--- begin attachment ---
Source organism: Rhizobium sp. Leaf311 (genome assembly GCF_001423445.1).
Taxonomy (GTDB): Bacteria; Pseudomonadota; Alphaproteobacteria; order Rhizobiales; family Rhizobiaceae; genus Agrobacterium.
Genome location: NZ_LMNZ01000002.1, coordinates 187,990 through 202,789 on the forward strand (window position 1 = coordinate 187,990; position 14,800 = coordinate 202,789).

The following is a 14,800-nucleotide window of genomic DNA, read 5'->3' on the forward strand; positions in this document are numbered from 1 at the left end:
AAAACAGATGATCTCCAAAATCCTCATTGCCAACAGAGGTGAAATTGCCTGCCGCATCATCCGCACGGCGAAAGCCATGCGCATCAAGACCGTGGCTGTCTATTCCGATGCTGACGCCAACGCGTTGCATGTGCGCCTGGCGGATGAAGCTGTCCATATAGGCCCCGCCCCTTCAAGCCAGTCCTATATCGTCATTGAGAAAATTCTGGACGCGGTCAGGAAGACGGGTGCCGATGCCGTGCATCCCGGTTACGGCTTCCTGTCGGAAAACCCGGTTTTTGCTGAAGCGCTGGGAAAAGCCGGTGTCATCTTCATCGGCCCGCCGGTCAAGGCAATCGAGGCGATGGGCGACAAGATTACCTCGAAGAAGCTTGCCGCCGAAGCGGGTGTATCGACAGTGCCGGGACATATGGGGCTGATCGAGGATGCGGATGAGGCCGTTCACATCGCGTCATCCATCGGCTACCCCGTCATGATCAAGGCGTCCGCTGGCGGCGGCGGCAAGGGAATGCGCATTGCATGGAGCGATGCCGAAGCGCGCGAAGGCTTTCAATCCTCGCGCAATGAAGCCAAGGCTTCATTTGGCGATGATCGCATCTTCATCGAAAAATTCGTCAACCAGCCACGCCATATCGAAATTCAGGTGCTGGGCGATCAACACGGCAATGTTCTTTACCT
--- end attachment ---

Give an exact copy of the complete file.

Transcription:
Source organism: Rhizobium sp. Leaf311 (genome assembly GCF_001423445.1).
Taxonomy (GTDB): Bacteria; Pseudomonadota; Alphaproteobacteria; order Rhizobiales; family Rhizobiaceae; genus Agrobacterium.
Genome location: NZ_LMNZ01000002.1, coordinates 187,990 through 202,789 on the forward strand (window position 1 = coordinate 187,990; position 14,800 = coordinate 202,789).

The following is a 14,800-nucleotide window of genomic DNA, read 5'->3' on the forward strand; positions in this document are numbered from 1 at the left end:
AAAACAGATGATCTCCAAAATCCTCATTGCCAACAGAGGTGAAATTGCCTGCCGCATCATCCGCACGGCGAAAGCCATGCGCATCAAGACCGTGGCTGTCTATTCCGATGCTGACGCCAACGCGTTGCATGTGCGCCTGGCGGATGAAGCTGTCCATATAGGCCCCGCCCCTTCAAGCCAGTCCTATATCGTCATTGAGAAAATTCTGGACGCGGTCAGGAAGACGGGTGCCGATGCCGTGCATCCCGGTTACGGCTTCCTGTCGGAAAACCCGGTTTTTGCTGAAGCGCTGGGAAAAGCCGGTGTCATCTTCATCGGCCCGCCGGTCAAGGCAATCGAGGCGATGGGCGACAAGATTACCTCGAAGAAGCTTGCCGCCGAAGCGGGTGTATCGACAGTGCCGGGACATATGGGGCTGATCGAGGATGCGGATGAGGCCGTTCACATCGCGTCATCCATCGGCTACCCCGTCATGATCAAGGCGTCCGCTGGCGGCGGCGGCAAGGGAATGCGCATTGCATGGAGCGATGCCGAAGCGCGCGAAGGCTTTCAATCCTCGCGCAATGAAGCCAAGGCTTCATTTGGCGATGATCGCATCTTCATCGAAAAATTCGTCAACCAGCCACGCCATATCGAAATTCAGGTGCTGGGCGATCAACACGGCAATGTTCTTTACCT